Men Aren’t Entitled to Women's Time or Affection. But It's a Hard Lesson to Learn
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It should go without saying that women aren't carnival prizes to be won. But just like with lots of things that should go without saying, it needs to be said, as there still seems to be some debate as to whether women are autonomous humans with the right to give as much or as little of themselves to people as they want. It should go without saying that there's no outside arbiter of who "deserves" which woman, or of what one "deserves" to receive from a woman, because women get to decide for themselves. Indeed, it should go without saying, and yet ...
Beware bros trying to inform you what they "deserve". A hurt man can be a handful – but a hurt man inspired by the conviction that he's owed something can be dangerous. For proof of this, look no further than Elliot Rodger, who will forever serve as a reminder that the phrase "Hell hath no fury like a woman scorned" is wildly inaccurate in one quite obvious way. And while the Elliot Rodgers of the world are, blessedly, anomalies, quite common are those men among us who use romance or business or sexual liberation or comedy or art to buttress their entitlement.
The gendered entitlement of criminals – rapists, domestic abusers, murderers – is almost always universally condemned as unacceptable throughout polite society (at least in 2014), as is the era of dowries and legal spousal rape, when women were considered the literal property of the men in their lives. But those men whose actions exhibit in softer – sometimes even socially acceptable – ways their belief that women should pay them deference (or at least quietly tolerate their varied hostilities) face much less opprobrium.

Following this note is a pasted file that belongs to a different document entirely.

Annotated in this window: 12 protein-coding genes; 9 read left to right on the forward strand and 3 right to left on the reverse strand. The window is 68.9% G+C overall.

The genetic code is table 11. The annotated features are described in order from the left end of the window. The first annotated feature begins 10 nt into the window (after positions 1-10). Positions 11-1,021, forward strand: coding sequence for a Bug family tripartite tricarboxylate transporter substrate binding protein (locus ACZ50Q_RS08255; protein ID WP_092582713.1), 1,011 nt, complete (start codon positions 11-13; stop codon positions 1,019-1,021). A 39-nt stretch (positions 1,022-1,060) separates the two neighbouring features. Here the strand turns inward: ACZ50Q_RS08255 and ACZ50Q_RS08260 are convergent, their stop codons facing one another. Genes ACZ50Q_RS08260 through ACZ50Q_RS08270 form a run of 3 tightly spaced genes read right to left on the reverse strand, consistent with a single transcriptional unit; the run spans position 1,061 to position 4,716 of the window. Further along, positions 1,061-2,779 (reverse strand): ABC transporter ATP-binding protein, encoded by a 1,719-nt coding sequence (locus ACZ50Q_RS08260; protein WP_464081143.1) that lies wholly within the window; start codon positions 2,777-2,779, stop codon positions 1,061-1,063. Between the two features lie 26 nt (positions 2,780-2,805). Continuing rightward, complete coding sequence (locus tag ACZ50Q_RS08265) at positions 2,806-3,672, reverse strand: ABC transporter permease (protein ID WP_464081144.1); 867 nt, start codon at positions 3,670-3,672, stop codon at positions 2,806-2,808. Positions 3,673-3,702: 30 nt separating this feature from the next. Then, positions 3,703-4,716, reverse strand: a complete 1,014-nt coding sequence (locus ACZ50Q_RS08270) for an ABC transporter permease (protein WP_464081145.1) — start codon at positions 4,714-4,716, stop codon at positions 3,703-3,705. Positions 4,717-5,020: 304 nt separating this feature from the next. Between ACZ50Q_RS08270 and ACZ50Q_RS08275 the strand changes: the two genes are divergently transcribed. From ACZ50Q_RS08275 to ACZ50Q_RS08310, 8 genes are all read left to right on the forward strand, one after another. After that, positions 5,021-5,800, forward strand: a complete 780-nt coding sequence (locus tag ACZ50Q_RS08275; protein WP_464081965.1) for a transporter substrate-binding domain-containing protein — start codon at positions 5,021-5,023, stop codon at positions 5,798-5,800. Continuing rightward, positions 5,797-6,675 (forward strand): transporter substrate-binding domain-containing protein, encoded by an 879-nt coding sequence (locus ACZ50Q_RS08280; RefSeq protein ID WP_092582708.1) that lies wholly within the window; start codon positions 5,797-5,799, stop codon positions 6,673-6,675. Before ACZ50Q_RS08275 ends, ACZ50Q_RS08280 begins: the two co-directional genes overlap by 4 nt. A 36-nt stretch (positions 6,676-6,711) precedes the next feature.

This is how men get away with bludgeoning the joy that is friendship into the unrecognizable "friendzone" – a place where it's actually humiliating to be friends with a woman. This is how Jeff Reifman gets to decide that he should receive in perpetuity the attention of his ex, let alone make the concern-trolling argument that it's unhealthy for her to do otherwise. This is how men around the world are indulged after they reach the conclusion that it's perfectly reasonable to look at a strange woman on the street and tell her she'd be prettier if she smiled. This is what leads men to believe that they're owed anything from women – whether that be a smile, an explanation, kindness, love, appreciation, time, a hug ... or even a single lousy text message.
These days, after several years apart, my ex – the one I was once certain I would marry – does actually text me on occasion, usually to wish me a happy birthday. It's a nice gesture of friendship, and one I no longer believe that I "deserve". She never owed me anything, and what needed fixing back then wasn't her or us: it was me. I know now that all the wailing over what I was due in the wake of our relationship was just an attempt to ignore my own shortcomings – the flailings of a man realizing that she was gone forever, and that he would have to live with himself.